Press release


en | de

Baby food rules

EP votes for stricter labelling of baby foods but MEPs lack bottle to ban most toxic substances


The European Parliament environment committee today voted on EU rules on food for young children and infants and food for special medical purposes. The Greens gave a mixed response to the vote, welcoming improvements on labelling but regretting the failure to ensure the most toxic pesticides cannot be used in the production of baby food. After the vote, Green public health and food safety spokesperson Carl Schlyter said:

"MEPs have today voted to improve EU rules on baby foods, strengthening some areas of the original legislative proposal. However, the Greens regret that a majority of MEPs lacked the bottle to push for tougher rules, notably as regards the use of toxic pesticides. The proposal to widen the scope of the legislation to low-calorie foods is also unhelpful, and would be better dealt with under existing EU health claims rules.

"The Greens wanted to ensure that baby food cannot contain ingredients on which the most toxic pesticides have been used in the production process. Regrettably, a majority of MEPs failed to support this measure, which would have provided vital protection to children, who are most vulnerable to exposure to toxic substances.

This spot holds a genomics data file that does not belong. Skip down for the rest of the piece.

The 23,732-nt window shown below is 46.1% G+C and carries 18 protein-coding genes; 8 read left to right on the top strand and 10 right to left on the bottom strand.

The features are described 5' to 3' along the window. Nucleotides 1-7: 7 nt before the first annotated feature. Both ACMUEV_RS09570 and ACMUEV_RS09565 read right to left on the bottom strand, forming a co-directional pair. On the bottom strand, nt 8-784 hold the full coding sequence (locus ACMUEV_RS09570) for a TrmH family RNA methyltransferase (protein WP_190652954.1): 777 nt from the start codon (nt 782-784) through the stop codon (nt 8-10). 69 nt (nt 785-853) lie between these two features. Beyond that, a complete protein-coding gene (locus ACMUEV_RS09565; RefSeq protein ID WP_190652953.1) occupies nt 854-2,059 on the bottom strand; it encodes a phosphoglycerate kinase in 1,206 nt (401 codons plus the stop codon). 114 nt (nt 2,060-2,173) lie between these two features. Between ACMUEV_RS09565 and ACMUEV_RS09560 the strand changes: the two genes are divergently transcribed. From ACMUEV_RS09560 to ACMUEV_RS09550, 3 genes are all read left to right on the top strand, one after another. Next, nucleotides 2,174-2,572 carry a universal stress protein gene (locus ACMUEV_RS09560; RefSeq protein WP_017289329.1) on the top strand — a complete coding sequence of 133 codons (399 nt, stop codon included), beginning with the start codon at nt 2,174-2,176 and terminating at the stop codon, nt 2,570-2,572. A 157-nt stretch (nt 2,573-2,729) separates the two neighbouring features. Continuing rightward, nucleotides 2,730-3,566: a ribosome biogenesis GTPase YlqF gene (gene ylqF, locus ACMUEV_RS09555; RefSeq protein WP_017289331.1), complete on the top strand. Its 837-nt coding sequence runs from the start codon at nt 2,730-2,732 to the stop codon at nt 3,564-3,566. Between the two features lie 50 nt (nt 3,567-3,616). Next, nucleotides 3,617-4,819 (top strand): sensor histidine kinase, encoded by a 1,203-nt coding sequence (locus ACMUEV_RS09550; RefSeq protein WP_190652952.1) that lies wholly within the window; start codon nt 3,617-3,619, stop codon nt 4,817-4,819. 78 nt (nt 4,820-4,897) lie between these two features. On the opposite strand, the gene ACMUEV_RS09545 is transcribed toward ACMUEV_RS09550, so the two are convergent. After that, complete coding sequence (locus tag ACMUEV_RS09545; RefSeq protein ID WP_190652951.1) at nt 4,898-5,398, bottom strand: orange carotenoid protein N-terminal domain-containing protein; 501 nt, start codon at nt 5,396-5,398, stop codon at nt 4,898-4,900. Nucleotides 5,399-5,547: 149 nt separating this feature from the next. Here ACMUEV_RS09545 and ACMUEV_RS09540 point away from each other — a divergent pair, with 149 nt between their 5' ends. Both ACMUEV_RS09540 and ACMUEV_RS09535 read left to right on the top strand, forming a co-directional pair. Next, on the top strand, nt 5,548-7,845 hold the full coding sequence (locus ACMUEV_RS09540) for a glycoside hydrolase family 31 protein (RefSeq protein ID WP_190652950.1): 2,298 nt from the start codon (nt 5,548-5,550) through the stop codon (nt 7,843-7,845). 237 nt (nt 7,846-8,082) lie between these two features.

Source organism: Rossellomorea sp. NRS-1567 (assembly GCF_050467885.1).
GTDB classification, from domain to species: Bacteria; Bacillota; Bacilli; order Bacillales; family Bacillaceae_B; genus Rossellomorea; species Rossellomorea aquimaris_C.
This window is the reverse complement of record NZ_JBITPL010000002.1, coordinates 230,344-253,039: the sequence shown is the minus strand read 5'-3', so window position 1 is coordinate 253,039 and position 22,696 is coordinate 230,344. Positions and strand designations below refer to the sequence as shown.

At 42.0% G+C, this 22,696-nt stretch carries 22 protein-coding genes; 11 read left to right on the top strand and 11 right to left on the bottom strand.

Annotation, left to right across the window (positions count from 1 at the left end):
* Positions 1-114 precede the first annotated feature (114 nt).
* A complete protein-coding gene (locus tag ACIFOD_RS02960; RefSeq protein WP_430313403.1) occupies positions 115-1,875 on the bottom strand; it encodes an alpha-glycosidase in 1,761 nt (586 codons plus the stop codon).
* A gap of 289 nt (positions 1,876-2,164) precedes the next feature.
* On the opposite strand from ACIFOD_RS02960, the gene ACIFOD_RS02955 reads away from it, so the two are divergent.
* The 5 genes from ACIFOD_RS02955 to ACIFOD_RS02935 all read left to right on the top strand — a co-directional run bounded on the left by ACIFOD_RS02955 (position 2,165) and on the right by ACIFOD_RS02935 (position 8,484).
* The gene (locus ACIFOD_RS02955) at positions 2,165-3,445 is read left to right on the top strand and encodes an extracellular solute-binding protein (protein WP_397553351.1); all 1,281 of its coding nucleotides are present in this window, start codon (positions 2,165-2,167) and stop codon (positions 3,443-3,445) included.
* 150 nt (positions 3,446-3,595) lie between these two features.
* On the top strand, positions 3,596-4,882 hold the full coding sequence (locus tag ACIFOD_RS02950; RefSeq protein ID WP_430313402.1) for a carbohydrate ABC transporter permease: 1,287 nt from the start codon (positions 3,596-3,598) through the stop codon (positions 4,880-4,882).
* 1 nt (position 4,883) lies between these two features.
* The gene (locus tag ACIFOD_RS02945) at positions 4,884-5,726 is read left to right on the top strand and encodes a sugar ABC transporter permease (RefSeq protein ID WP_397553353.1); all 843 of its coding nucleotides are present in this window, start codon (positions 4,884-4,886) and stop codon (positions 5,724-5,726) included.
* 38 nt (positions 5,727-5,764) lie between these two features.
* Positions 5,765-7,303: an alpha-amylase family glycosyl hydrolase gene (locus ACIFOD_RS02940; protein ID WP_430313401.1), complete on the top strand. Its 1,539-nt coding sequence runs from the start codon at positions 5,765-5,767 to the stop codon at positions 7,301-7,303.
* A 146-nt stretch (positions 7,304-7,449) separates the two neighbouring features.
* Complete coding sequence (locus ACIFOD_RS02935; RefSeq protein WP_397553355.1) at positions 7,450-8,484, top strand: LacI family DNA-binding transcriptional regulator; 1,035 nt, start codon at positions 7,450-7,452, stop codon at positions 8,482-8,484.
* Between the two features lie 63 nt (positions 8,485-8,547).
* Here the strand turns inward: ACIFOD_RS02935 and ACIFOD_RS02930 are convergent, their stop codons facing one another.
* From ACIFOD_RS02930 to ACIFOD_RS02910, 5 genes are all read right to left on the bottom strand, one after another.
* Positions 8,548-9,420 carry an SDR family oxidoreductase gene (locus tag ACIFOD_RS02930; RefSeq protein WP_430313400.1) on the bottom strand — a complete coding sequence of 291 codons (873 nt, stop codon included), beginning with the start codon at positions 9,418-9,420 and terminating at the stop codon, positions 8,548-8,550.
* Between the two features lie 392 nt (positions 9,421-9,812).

"The committee's support for stricter labelling rules is a welcome improvement. Strict rules on labelling will now apply to all foods intended for children up to 12 months. Producers will not be allowed to use manipulative images, like smiling babies, to plug their products. Breast milk is the healthiest option for infants and babies, and formula producers should not use glossy marketing to try and convince parents otherwise.

"It is also welcome that the problem of 'children's milk' will finally be tackled. There is a variety of milk-based products for children up to 3 years, which are marketed with terms like 'growth milks', yet which do not have any added-benefit and may even be harmful to children. The Commission should examine the problem and, in the meantime, strict EU health claims rules should apply."


Please share